ABOUT THE ATKINS-JOHNSON FARM & MUSEUM
Through ongoing events, exhibits, and engaging educational programs, the Atkins-Johnson Farm and Museum seeks to encourage a greater awareness of and appreciation for local history and farm-to-table concepts.
By collecting and preserving cultural material for future generations, the museum aims to use a multifaceted approach to share Clay County farm history with visitors.
The Big Shoal Heritage Area is home to Gladstone Missouri's first historic preservation project. The Atkins-Johnson Farm and Museum and the Big Shoal Cemetery are both located on the east side of Gladstone. The farm sits in a place that was once considered the edge of the American West. This area is rich in history and local farm culture.
Atkins-Johnson Farm and Museum: Originally a two story log cabin built between 1831-1834, this home is recognized as one of the oldest continuous occupied homes in Clay County. The original one-room log home was converted into a four-room I-house in 1853 by the Atkins family. The home is listed on the National Registry of Historic Places as a 1900 era Missouri farmstead. The current museum displays original family heirlooms and artifacts discovered during the restoration process and a number of special exhibits related to farm life and local history. A heritage garden is on site to give visitors a taste of heirloom produce that was traditionally grown on farms. Visitors can appreciate the amount of time and labor it took to meet basic needs such as food provision.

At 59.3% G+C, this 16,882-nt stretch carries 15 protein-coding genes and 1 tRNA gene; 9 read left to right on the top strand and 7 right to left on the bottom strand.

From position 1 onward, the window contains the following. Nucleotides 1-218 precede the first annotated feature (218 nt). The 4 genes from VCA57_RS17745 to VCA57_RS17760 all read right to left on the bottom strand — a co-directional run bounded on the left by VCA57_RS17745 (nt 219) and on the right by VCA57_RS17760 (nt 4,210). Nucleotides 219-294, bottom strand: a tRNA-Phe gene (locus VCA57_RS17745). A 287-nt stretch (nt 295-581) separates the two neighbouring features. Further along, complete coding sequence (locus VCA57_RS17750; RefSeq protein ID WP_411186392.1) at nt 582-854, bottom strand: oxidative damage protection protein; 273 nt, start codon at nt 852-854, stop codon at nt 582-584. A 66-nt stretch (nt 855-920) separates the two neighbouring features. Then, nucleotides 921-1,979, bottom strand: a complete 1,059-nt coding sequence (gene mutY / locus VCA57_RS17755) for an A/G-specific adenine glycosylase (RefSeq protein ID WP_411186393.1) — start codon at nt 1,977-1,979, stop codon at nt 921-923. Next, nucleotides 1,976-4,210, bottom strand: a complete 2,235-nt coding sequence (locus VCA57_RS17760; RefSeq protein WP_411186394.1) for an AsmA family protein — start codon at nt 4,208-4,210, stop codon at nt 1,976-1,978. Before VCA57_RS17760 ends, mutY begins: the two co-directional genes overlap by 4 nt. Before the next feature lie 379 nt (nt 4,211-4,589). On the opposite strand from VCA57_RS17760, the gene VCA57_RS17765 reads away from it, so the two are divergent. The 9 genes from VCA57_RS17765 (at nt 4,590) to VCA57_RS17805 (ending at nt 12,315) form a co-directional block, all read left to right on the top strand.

Big Shoal Historic Cemetery: The Big Shoal Cemetery was established in 1824 on donated land from the Hightower and Atkins family. The Big Shoal Cemetery is the final resting place for six Civil War veterans, a veteran of the War of 1812 and a veteran of the Blackhawk Indian Wars. Also resting at Big Shoal Cemetery is John Bender the founder of Acme Springs, MO on the east side of what is now Gladstone. Today there are no remnants of this town left for visitors to see. A self-guided tour brochure is available within the Big Shoal Cemetery for visitors. Reflection benches are provided where the old Big Shoal Primitive Baptist Church once stood.